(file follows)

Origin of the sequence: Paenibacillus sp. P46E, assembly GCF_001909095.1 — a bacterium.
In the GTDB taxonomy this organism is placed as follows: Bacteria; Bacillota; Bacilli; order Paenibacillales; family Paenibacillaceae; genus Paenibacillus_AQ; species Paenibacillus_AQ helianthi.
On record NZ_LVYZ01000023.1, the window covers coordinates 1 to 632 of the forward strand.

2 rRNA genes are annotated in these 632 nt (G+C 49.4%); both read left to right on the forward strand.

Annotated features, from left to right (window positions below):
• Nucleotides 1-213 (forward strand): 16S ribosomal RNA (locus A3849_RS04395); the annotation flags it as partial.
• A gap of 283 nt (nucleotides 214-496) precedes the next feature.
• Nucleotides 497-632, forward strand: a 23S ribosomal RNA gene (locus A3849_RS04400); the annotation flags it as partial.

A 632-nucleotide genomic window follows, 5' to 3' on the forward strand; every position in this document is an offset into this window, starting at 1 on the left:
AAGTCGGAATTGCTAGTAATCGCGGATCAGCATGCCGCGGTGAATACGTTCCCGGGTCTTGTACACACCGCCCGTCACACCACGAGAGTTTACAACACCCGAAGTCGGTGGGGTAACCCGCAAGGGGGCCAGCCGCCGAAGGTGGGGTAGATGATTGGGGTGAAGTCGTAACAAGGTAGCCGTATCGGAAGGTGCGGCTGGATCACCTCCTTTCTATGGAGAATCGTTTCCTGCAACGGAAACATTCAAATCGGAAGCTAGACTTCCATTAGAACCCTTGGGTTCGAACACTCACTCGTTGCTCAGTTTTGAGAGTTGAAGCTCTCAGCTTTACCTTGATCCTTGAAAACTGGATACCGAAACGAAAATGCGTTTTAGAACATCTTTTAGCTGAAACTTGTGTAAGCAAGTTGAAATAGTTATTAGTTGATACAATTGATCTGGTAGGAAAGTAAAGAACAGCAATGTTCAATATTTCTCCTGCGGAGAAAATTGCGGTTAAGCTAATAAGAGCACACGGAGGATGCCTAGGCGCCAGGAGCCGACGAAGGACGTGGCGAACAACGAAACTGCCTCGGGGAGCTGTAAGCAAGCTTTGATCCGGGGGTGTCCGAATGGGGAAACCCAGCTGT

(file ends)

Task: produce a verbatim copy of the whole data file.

Origin of the sequence: Paenibacillus sp. P46E, assembly GCF_001909095.1 — a bacterium.
In the GTDB taxonomy this organism is placed as follows: Bacteria; Bacillota; Bacilli; order Paenibacillales; family Paenibacillaceae; genus Paenibacillus_AQ; species Paenibacillus_AQ helianthi.
On record NZ_LVYZ01000023.1, the window covers coordinates 1 to 632 of the forward strand.

2 rRNA genes are annotated in these 632 nt (G+C 49.4%); both read left to right on the forward strand.

Annotated features, from left to right (window positions below):
• Nucleotides 1-213 (forward strand): 16S ribosomal RNA (locus A3849_RS04395); the annotation flags it as partial.
• A gap of 283 nt (nucleotides 214-496) precedes the next feature.
• Nucleotides 497-632, forward strand: a 23S ribosomal RNA gene (locus A3849_RS04400); the annotation flags it as partial.

A 632-nucleotide genomic window follows, 5' to 3' on the forward strand; every position in this document is an offset into this window, starting at 1 on the left:
AAGTCGGAATTGCTAGTAATCGCGGATCAGCATGCCGCGGTGAATACGTTCCCGGGTCTTGTACACACCGCCCGTCACACCACGAGAGTTTACAACACCCGAAGTCGGTGGGGTAACCCGCAAGGGGGCCAGCCGCCGAAGGTGGGGTAGATGATTGGGGTGAAGTCGTAACAAGGTAGCCGTATCGGAAGGTGCGGCTGGATCACCTCCTTTCTATGGAGAATCGTTTCCTGCAACGGAAACATTCAAATCGGAAGCTAGACTTCCATTAGAACCCTTGGGTTCGAACACTCACTCGTTGCTCAGTTTTGAGAGTTGAAGCTCTCAGCTTTACCTTGATCCTTGAAAACTGGATACCGAAACGAAAATGCGTTTTAGAACATCTTTTAGCTGAAACTTGTGTAAGCAAGTTGAAATAGTTATTAGTTGATACAATTGATCTGGTAGGAAAGTAAAGAACAGCAATGTTCAATATTTCTCCTGCGGAGAAAATTGCGGTTAAGCTAATAAGAGCACACGGAGGATGCCTAGGCGCCAGGAGCCGACGAAGGACGTGGCGAACAACGAAACTGCCTCGGGGAGCTGTAAGCAAGCTTTGATCCGGGGGTGTCCGAATGGGGAAACCCAGCTGT